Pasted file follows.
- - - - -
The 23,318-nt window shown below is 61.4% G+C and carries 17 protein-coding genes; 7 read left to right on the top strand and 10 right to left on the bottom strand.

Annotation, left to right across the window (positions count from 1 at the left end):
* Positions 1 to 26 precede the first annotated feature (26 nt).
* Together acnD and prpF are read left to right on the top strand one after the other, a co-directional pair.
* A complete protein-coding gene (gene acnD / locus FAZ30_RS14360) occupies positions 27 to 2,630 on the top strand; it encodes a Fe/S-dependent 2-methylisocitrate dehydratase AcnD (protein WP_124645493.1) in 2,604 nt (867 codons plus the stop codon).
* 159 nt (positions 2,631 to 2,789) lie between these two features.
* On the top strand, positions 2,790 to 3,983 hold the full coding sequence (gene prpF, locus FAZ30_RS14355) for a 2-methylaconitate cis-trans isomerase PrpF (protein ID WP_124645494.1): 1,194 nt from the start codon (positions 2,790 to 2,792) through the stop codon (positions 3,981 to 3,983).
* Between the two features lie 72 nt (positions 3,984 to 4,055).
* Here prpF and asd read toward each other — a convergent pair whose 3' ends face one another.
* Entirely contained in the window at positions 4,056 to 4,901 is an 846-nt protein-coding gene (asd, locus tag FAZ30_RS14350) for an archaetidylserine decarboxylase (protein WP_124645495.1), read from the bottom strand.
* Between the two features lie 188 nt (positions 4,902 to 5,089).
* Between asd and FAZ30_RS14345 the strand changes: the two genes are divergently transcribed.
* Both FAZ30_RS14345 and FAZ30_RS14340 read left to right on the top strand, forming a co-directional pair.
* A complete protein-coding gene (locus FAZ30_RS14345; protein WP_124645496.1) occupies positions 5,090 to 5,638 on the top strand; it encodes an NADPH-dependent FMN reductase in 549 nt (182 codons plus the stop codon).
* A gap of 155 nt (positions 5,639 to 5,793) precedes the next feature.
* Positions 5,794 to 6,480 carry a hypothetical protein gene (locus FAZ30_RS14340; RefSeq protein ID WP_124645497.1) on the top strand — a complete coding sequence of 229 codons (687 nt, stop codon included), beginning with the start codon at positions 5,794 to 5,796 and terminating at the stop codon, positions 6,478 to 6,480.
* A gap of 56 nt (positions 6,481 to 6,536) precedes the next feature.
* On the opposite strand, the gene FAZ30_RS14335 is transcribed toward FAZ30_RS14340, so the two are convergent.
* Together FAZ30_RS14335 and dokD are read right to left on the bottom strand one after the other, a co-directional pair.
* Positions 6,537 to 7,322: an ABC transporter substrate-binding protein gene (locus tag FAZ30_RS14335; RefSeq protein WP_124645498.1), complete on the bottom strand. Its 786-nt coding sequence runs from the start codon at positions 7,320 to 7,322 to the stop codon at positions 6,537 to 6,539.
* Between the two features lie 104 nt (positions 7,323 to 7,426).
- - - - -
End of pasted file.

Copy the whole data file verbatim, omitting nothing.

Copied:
The 23,318-nt window shown below is 61.4% G+C and carries 17 protein-coding genes; 7 read left to right on the top strand and 10 right to left on the bottom strand.

Annotation, left to right across the window (positions count from 1 at the left end):
* Positions 1 to 26 precede the first annotated feature (26 nt).
* Together acnD and prpF are read left to right on the top strand one after the other, a co-directional pair.
* A complete protein-coding gene (gene acnD / locus FAZ30_RS14360) occupies positions 27 to 2,630 on the top strand; it encodes a Fe/S-dependent 2-methylisocitrate dehydratase AcnD (protein WP_124645493.1) in 2,604 nt (867 codons plus the stop codon).
* 159 nt (positions 2,631 to 2,789) lie between these two features.
* On the top strand, positions 2,790 to 3,983 hold the full coding sequence (gene prpF, locus FAZ30_RS14355) for a 2-methylaconitate cis-trans isomerase PrpF (protein ID WP_124645494.1): 1,194 nt from the start codon (positions 2,790 to 2,792) through the stop codon (positions 3,981 to 3,983).
* Between the two features lie 72 nt (positions 3,984 to 4,055).
* Here prpF and asd read toward each other — a convergent pair whose 3' ends face one another.
* Entirely contained in the window at positions 4,056 to 4,901 is an 846-nt protein-coding gene (asd, locus tag FAZ30_RS14350) for an archaetidylserine decarboxylase (protein WP_124645495.1), read from the bottom strand.
* Between the two features lie 188 nt (positions 4,902 to 5,089).
* Between asd and FAZ30_RS14345 the strand changes: the two genes are divergently transcribed.
* Both FAZ30_RS14345 and FAZ30_RS14340 read left to right on the top strand, forming a co-directional pair.
* A complete protein-coding gene (locus FAZ30_RS14345; protein WP_124645496.1) occupies positions 5,090 to 5,638 on the top strand; it encodes an NADPH-dependent FMN reductase in 549 nt (182 codons plus the stop codon).
* A gap of 155 nt (positions 5,639 to 5,793) precedes the next feature.
* Positions 5,794 to 6,480 carry a hypothetical protein gene (locus FAZ30_RS14340; RefSeq protein ID WP_124645497.1) on the top strand — a complete coding sequence of 229 codons (687 nt, stop codon included), beginning with the start codon at positions 5,794 to 5,796 and terminating at the stop codon, positions 6,478 to 6,480.
* A gap of 56 nt (positions 6,481 to 6,536) precedes the next feature.
* On the opposite strand, the gene FAZ30_RS14335 is transcribed toward FAZ30_RS14340, so the two are convergent.
* Together FAZ30_RS14335 and dokD are read right to left on the bottom strand one after the other, a co-directional pair.
* Positions 6,537 to 7,322: an ABC transporter substrate-binding protein gene (locus tag FAZ30_RS14335; RefSeq protein WP_124645498.1), complete on the bottom strand. Its 786-nt coding sequence runs from the start codon at positions 7,320 to 7,322 to the stop codon at positions 6,537 to 6,539.
* Between the two features lie 104 nt (positions 7,323 to 7,426).